Two previous posts (#1, #2) have focused on errors of geography in the Infinite Boston series, and today I’d like to add a few non-location-based mistakes. All have since been corrected or clarified, but not fully explained. Here are three I know I screwed up:
Somehow I managed to read Infinite Jest twice without it properly registering that the sign for Antitoi Entertainment, the “low-demand old film-cartridge emporium” which ties a few plot strands together, actually reads “Antitoi Entertainent” (note the missing letter “M”). The original version of my post made no such reference until Greg Carlisle, author of the estimable Elegant Complexity: A Study of David Foster Wallace’s Infinite Jest pointed this out in a comment, with reference to a footnote making this unambiguous:
203. Whether English misspelling or Québecois solecism, sic.
As Carlisle noted, Anglophone POV characters Poor Tony Krause and Michael Pemulis both refer to it as “Antitoi Entertainment”, adding: “I’m assuming Pemulis, Poor Tony, and you are mentally correcting the sign, right?” It is fine company I keep.
In the entry about M.I.T.’s twin student unions (one real but intact contra the novel, one mostly fictional but actually housing similar facilities) I had listed Steven Pinker as “a Harvard man” based on the fact that the Canadian-born cognitive scientist and writer received his Ph.D. at Harvard and teaches there now. Well, I should have read Wikipedia more carefully, because as it states, he taught at M.I.T. from 1982 to 2003, a not-insignificant period of time. To mangle the title of one of Mr. Pinker’s books, it appears my mind was not working.
Somewhat relatedly, the series’ references to Harvard and M.I.T. generated at least one comment based on the schools’ longstanding rivalry; in a post asking why the Harvard Bridge is so much closer to M.I.T., one reader offered this finite jest:
As a side note, I heard that MIT won the right to name the bridge connecting their Cambridge campus with Boston. After discovering many structural defects they decided that they should name the bridge after Harvard.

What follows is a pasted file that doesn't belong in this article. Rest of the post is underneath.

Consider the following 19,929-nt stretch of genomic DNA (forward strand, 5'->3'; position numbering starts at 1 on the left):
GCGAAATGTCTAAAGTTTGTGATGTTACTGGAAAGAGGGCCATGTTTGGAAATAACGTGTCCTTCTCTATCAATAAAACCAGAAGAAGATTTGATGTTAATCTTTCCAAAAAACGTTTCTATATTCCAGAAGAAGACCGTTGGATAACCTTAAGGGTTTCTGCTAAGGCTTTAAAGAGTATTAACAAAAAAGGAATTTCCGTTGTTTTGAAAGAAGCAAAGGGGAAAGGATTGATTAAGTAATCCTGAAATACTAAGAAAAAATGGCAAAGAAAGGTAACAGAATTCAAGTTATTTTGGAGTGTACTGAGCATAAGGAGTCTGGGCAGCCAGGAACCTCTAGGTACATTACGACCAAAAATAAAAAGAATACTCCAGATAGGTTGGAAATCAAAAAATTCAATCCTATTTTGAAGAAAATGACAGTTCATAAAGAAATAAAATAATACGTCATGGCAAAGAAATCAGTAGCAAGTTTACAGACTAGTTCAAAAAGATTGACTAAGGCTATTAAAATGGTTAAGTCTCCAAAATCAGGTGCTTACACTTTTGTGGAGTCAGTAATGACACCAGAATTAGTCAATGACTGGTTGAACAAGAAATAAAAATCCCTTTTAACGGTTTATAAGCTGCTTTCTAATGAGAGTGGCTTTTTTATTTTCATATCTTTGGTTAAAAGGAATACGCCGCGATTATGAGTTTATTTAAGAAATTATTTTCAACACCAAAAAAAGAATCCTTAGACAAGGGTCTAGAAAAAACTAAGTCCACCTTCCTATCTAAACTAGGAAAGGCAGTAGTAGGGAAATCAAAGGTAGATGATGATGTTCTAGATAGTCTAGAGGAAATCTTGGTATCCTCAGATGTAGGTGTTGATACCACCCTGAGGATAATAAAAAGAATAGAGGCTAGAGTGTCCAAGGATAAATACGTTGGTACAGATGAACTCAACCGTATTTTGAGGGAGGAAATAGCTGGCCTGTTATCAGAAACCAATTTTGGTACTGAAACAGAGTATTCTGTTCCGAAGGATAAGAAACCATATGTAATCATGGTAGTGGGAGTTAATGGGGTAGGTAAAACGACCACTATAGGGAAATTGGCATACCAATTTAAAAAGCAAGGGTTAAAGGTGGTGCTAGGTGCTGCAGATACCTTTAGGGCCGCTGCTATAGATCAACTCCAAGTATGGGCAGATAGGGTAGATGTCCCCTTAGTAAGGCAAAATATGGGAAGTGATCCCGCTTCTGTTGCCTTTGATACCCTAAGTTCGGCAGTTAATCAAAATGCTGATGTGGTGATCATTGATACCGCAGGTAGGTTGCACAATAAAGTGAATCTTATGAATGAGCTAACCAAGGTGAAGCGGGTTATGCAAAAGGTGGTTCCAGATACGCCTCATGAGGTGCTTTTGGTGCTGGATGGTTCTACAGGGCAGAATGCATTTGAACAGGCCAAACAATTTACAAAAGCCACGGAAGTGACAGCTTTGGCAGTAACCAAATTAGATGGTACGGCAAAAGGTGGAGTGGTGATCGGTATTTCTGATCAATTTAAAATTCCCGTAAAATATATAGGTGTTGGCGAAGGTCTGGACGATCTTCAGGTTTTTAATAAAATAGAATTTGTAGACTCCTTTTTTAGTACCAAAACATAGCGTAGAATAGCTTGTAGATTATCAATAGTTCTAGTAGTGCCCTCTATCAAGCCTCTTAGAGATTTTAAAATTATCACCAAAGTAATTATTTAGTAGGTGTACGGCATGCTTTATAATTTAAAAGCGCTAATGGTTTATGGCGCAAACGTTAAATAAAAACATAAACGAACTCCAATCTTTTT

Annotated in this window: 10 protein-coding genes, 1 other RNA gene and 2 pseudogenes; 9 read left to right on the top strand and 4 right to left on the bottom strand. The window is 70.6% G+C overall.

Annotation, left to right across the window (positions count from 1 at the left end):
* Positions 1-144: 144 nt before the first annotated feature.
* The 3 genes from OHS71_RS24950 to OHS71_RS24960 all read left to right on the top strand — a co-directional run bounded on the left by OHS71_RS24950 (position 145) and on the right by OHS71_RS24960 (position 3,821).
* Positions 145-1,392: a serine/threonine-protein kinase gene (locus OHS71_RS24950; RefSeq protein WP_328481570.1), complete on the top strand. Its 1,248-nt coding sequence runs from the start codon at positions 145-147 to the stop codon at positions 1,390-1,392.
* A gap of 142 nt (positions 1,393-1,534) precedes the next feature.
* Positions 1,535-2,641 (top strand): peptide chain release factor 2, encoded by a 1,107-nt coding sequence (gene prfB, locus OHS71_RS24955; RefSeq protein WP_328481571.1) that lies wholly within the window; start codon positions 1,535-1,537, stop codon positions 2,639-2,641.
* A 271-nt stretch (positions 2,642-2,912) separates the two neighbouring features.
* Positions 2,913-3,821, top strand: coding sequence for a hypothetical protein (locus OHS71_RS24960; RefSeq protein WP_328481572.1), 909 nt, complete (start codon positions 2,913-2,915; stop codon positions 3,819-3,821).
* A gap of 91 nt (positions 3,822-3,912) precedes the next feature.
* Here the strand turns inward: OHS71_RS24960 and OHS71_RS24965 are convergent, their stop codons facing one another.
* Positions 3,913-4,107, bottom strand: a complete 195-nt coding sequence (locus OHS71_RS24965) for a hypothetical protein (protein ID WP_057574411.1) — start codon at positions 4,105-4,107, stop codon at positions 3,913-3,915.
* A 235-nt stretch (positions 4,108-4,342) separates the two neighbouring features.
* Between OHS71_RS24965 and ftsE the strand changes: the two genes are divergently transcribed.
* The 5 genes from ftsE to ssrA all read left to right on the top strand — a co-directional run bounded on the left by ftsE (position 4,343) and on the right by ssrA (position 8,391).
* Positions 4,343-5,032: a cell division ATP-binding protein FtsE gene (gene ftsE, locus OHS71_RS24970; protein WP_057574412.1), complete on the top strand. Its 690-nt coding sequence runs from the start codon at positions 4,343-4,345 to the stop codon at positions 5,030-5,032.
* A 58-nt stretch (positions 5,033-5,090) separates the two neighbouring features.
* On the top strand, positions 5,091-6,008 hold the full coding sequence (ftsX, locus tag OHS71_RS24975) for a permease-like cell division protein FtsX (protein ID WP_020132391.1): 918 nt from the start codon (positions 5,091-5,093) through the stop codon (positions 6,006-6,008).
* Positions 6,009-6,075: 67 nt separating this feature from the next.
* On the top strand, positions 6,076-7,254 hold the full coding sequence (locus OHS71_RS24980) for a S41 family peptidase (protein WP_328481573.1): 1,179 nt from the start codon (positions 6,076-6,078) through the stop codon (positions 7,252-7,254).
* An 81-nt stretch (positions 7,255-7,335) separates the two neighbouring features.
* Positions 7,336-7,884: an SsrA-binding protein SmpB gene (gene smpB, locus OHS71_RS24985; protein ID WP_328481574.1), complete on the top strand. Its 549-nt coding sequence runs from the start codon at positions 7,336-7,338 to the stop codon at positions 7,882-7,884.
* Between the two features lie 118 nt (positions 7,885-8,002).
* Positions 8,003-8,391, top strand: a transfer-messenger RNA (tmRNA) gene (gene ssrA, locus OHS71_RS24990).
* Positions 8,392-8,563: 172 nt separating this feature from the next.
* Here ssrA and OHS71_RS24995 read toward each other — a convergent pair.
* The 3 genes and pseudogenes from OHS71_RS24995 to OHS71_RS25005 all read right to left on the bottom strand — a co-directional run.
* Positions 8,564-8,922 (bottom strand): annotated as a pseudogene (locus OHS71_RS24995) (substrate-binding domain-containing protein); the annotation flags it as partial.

Perhaps the most embarrassing textual oversight in the entire series is writing about a connection between scenes without actually realizing they were connected until this was pointed out by readers. In the entry about the difficult-to-locate Cambridge City Shelter I wrote about Burt F. Smith, a resident of Ennet House during the novel’s primary timeline, who had spent “nine months stuck” at this homeless shelter. I didn’t mention how he had come to get stuck there, although in retrospect I clearly should have. Nor did I mention his most prominent physical characteristic: when we meet him he has lost his extremities, and is introduced smoking a cigarette “by holding it between his stumps with his elbows out like a guy with pruning shears…”
The following week, I wrote about the defunct Bow and Arrow Pub, outside of which Emil “yrstruly” Minty and two fellow junkies beat up an “older type individual” on Christmas Eve and leave him in a snowy garbage pile. So, you can see where this is going. The error was worse than that; I’d taken away an impression that the victim had died but, as readers pointed out, it would be more correct to say they left him for dead, because there is no question at all that this is Burt F. Smith. From the very same passage introducing him:
Burt F.S. got mugged and beaten half to death in Cambridge on Xmas Eve of last year, and left there to like freeze there, in an alley, in a storm, and ended up losing his hands and feet.
All I can say is that, in this book of a half million words, if the author can be forgiven for the original mistake, so can the reader.